// Add the code here

    4. Creating ASPX pages

    The SharePoint is built on the ASP.NET, the pages in the SharePoint are of the specific type. The SharePoint ASPX pages are different from the ASP.NET sites as they contain native capabilities that are built in ASPX page.

    When a new ASPX page is created, it derives the parent features and loads and registers dependent assemblies needed to render the page and controls.

    User can create simple ASPX page from SharePoint without any obstructions that the Web Parts page delivers. The following code shows the ASPX page but it does not contain any SharePoint controls.

    <!DOCTYPE html PUBLIC “~//W3C/DTD XHTML 1.0 Strict //EN" 
    <%@ Page Language="C#" %>
    <html dir="ltr" xmlns="http://www.w3.org/1999/xhtml">
    <head runat="server">
        <meta name="WebPartPageExtension" content="full" />
        <meta http-equiv="Content-Type" content="text/html; charset=utf-8" />
        <title>Untitled 1</title>
    <body><form id="form1" runat="server">
    The HTML markup for the ContentPlaceHolder controls and ASP.NET controls are interlaced. The ContentPlaceHolder control is used to render the functional controls or application on ASP pages.

    The following code snippet shows the ContentPlaceHolder controls.

    <asp:contentPlaceHolderId="PlaceHolder1" runat="server">
        <SharePoint:DelegateControl runat="server" ControlId="InputValue" />

    5. Creating Master Pages

    Master pages are an ASP.NET creation which SharePoint inherits from it. It used master pages to provide consistent structure and layout for every page in the site. A single master page can provide multiple sites a look and feel for all the pages.

    When user installs a SharePoint, it has a single master page to the site as default. The copy of default.master master page is created and user can customize it. The designer provides user with capabilities to manage, create and edit the master pages.

    It produces a combined layout containing the master and content pages from the site page. The following code shows the reference to the master page.

    <%@ Page language="C#" MasterPageFile="~masterurl/default.master" Inherits="Microsoft.SharePoint.WebPartPages.WebPartPage, Microsoft.SharePoint.Version=, Culture=nuetral"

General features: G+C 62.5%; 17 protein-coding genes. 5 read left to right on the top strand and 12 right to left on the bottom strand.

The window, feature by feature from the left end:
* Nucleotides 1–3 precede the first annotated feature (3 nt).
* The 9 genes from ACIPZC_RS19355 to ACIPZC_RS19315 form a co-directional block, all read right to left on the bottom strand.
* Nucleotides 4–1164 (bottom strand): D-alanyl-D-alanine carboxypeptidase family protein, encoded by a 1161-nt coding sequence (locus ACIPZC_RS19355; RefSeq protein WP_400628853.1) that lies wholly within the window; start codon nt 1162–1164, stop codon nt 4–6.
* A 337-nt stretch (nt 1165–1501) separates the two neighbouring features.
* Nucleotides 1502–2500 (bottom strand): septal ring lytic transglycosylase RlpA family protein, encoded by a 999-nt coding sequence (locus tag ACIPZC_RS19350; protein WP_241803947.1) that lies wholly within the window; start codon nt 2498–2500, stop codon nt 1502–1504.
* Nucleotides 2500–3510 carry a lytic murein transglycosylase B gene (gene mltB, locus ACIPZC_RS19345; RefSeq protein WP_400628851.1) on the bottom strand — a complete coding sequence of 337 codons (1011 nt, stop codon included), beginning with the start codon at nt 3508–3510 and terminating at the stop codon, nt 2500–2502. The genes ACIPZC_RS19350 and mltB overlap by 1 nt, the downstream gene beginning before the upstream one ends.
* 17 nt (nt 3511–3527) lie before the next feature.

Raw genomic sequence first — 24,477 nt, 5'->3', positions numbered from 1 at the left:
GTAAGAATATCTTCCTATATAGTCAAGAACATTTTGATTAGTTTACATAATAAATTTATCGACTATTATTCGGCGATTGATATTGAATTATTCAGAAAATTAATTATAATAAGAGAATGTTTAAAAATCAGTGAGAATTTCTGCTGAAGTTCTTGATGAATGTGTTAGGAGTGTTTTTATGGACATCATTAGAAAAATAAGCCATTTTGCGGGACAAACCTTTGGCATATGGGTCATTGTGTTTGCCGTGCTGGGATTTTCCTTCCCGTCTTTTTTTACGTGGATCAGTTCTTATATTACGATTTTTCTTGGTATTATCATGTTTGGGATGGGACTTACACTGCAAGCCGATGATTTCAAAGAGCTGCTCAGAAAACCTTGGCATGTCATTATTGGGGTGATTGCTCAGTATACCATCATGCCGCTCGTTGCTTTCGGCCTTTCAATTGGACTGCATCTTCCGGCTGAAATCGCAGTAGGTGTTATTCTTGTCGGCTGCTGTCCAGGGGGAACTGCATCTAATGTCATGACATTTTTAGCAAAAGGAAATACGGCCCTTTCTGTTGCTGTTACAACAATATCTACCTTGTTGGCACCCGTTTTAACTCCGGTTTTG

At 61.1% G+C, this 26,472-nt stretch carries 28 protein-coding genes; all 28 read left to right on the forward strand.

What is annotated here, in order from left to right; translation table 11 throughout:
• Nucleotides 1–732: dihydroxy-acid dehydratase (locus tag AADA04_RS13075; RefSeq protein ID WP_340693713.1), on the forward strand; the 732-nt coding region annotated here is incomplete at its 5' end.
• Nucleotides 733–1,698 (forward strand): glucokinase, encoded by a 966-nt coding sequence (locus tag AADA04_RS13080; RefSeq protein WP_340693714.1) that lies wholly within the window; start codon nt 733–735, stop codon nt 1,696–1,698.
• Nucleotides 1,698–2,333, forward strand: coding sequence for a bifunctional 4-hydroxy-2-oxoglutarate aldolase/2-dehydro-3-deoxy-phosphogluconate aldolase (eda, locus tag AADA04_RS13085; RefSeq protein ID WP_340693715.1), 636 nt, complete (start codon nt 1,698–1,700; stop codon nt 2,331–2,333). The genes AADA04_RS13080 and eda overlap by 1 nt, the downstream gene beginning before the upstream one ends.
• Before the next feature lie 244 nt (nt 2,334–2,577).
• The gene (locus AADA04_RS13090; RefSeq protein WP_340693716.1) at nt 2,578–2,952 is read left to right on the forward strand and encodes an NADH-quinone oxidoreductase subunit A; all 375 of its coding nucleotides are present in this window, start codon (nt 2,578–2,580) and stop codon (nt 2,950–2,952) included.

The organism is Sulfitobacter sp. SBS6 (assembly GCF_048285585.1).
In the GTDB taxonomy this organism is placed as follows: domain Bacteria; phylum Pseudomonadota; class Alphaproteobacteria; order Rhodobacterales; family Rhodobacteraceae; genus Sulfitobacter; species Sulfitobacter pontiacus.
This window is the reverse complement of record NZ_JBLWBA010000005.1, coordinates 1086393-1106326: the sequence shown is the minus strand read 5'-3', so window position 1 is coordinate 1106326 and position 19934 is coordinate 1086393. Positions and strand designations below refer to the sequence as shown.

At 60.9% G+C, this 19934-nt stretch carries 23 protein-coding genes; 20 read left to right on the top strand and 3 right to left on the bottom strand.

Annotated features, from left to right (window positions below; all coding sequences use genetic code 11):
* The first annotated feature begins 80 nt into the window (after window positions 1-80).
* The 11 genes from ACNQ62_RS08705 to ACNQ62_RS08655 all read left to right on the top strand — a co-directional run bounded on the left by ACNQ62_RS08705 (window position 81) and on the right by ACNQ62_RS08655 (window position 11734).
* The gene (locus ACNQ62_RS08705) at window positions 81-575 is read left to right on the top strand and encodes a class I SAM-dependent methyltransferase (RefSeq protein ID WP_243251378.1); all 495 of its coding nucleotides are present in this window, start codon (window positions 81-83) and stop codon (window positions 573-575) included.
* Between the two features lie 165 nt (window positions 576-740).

meta:webpartpageexpansion="full" meta:progid="SharePoint.WebPartPage.Document" %>
    The master page has the .master file extension. It contains an array of objects. The master page contains the breadcrumbs and default menu and navigation options specific to SharePoint.

    The ContentPlaceHolder objects contain regions where the controls appear. The controls need to be placed when the master pages are customized. More content place holders can be added to the page.

    The following code snippet shows the different types of text and controls that are present in the SharePoint site.

    <title id="Title1"><asp:ContentPlaceHolder id="PlaceHolderTitle" runat="server" />
    <SharePoint: CssLink runat="server" Alternate="true" />
    <SharePoint: Theme runat="server" />
    <SharePoint: CssRegistration Name="min1.css" runat="server" />
    <SharePoint: CssRegistration Name="layout.css" runat="server" />
    <span class="s2">
        <a href="javascript:;" onclick="jaavscript:this.href="#maincontent’;"
        class="ms-SkipToContent" accesskey="<%$Resources:wss,maincontent-accesskey%>" runat="server" >
        <SharePoint:EncodedLiteral runat="server" text="<%$Resources:wss, mainContentLink%>" EncodeMethod="HtmlEncode" />
    <asp:ContentPlaceHolder id="PlaceHolderMenu" runat="server">
    <div class="lb ms-mini-trcMenu">
        <wssuc: Welcome id="Wel1" runat="server" EnableViewState="false">
    <asp:ContentPlaceHolder id="PlaceHolder2" runat="server">
    <div id="Dashboard1" class="ms-dashboard1">
    <SharePoint : Dashboard1 runat="server" />